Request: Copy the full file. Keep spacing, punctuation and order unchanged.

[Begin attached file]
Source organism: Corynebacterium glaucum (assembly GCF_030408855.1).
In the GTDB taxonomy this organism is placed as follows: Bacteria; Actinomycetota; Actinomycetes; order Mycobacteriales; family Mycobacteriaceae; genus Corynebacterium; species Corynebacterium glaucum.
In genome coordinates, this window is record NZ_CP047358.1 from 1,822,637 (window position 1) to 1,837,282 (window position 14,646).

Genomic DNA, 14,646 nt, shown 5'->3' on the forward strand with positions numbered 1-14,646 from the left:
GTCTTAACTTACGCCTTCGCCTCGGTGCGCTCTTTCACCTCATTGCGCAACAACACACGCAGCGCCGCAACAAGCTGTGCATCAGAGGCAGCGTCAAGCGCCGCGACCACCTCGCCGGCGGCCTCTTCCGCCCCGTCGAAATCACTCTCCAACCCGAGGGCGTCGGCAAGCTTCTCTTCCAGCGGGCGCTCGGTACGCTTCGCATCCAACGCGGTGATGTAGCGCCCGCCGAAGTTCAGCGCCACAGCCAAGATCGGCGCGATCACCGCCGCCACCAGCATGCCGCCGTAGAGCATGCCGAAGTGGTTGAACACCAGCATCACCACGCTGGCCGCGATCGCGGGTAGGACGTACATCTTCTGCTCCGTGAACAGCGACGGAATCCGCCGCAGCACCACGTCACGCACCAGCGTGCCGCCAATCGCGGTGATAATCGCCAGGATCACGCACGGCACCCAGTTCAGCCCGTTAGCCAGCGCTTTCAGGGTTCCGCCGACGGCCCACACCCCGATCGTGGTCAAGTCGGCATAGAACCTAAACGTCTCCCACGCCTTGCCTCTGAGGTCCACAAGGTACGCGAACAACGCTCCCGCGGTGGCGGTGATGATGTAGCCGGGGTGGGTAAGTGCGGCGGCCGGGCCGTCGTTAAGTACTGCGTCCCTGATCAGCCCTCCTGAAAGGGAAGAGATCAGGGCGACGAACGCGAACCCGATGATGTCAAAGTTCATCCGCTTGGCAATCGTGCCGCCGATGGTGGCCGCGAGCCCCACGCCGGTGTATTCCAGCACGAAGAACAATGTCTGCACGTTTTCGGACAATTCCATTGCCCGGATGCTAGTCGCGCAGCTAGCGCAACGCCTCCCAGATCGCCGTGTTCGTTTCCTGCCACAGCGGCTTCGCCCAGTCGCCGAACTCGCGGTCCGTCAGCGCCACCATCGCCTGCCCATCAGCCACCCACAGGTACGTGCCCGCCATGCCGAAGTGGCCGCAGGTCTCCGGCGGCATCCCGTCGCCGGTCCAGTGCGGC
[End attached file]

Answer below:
Source organism: Corynebacterium glaucum (assembly GCF_030408855.1).
In the GTDB taxonomy this organism is placed as follows: Bacteria; Actinomycetota; Actinomycetes; order Mycobacteriales; family Mycobacteriaceae; genus Corynebacterium; species Corynebacterium glaucum.
In genome coordinates, this window is record NZ_CP047358.1 from 1,822,637 (window position 1) to 1,837,282 (window position 14,646).

Genomic DNA, 14,646 nt, shown 5'->3' on the forward strand with positions numbered 1-14,646 from the left:
GTCTTAACTTACGCCTTCGCCTCGGTGCGCTCTTTCACCTCATTGCGCAACAACACACGCAGCGCCGCAACAAGCTGTGCATCAGAGGCAGCGTCAAGCGCCGCGACCACCTCGCCGGCGGCCTCTTCCGCCCCGTCGAAATCACTCTCCAACCCGAGGGCGTCGGCAAGCTTCTCTTCCAGCGGGCGCTCGGTACGCTTCGCATCCAACGCGGTGATGTAGCGCCCGCCGAAGTTCAGCGCCACAGCCAAGATCGGCGCGATCACCGCCGCCACCAGCATGCCGCCGTAGAGCATGCCGAAGTGGTTGAACACCAGCATCACCACGCTGGCCGCGATCGCGGGTAGGACGTACATCTTCTGCTCCGTGAACAGCGACGGAATCCGCCGCAGCACCACGTCACGCACCAGCGTGCCGCCAATCGCGGTGATAATCGCCAGGATCACGCACGGCACCCAGTTCAGCCCGTTAGCCAGCGCTTTCAGGGTTCCGCCGACGGCCCACACCCCGATCGTGGTCAAGTCGGCATAGAACCTAAACGTCTCCCACGCCTTGCCTCTGAGGTCCACAAGGTACGCGAACAACGCTCCCGCGGTGGCGGTGATGATGTAGCCGGGGTGGGTAAGTGCGGCGGCCGGGCCGTCGTTAAGTACTGCGTCCCTGATCAGCCCTCCTGAAAGGGAAGAGATCAGGGCGACGAACGCGAACCCGATGATGTCAAAGTTCATCCGCTTGGCAATCGTGCCGCCGATGGTGGCCGCGAGCCCCACGCCGGTGTATTCCAGCACGAAGAACAATGTCTGCACGTTTTCGGACAATTCCATTGCCCGGATGCTAGTCGCGCAGCTAGCGCAACGCCTCCCAGATCGCCGTGTTCGTTTCCTGCCACAGCGGCTTCGCCCAGTCGCCGAACTCGCGGTCCGTCAGCGCCACCATCGCCTGCCCATCAGCCACCCACAGGTACGTGCCCGCCATGCCGAAGTGGCCGCAGGTCTCCGGCGGCATCCCGTCGCCGGTCCAGTGCGGC